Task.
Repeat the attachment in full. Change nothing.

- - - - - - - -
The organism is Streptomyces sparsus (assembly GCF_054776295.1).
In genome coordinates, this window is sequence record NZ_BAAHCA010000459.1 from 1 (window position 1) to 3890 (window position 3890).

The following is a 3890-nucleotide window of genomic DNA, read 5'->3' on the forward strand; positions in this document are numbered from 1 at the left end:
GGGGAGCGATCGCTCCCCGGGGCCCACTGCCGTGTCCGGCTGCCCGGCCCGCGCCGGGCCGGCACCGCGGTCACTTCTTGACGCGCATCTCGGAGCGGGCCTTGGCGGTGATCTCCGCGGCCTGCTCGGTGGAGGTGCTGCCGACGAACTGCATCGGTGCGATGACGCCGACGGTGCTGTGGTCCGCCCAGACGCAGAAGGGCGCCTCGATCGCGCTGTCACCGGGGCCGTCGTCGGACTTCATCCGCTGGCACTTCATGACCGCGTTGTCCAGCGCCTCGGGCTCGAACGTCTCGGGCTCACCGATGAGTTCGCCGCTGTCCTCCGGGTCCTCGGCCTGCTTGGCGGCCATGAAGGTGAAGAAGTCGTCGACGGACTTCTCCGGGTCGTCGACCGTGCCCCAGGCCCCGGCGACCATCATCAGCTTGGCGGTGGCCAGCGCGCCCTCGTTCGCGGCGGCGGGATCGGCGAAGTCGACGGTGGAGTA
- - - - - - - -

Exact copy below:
The organism is Streptomyces sparsus (assembly GCF_054776295.1).
In genome coordinates, this window is sequence record NZ_BAAHCA010000459.1 from 1 (window position 1) to 3890 (window position 3890).

The following is a 3890-nucleotide window of genomic DNA, read 5'->3' on the forward strand; positions in this document are numbered from 1 at the left end:
GGGGAGCGATCGCTCCCCGGGGCCCACTGCCGTGTCCGGCTGCCCGGCCCGCGCCGGGCCGGCACCGCGGTCACTTCTTGACGCGCATCTCGGAGCGGGCCTTGGCGGTGATCTCCGCGGCCTGCTCGGTGGAGGTGCTGCCGACGAACTGCATCGGTGCGATGACGCCGACGGTGCTGTGGTCCGCCCAGACGCAGAAGGGCGCCTCGATCGCGCTGTCACCGGGGCCGTCGTCGGACTTCATCCGCTGGCACTTCATGACCGCGTTGTCCAGCGCCTCGGGCTCGAACGTCTCGGGCTCACCGATGAGTTCGCCGCTGTCCTCCGGGTCCTCGGCCTGCTTGGCGGCCATGAAGGTGAAGAAGTCGTCGACGGACTTCTCCGGGTCGTCGACCGTGCCCCAGGCCCCGGCGACCATCATCAGCTTGGCGGTGGCCAGCGCGCCCTCGTTCGCGGCGGCGGGATCGGCGAAGTCGACGGTGGAGTA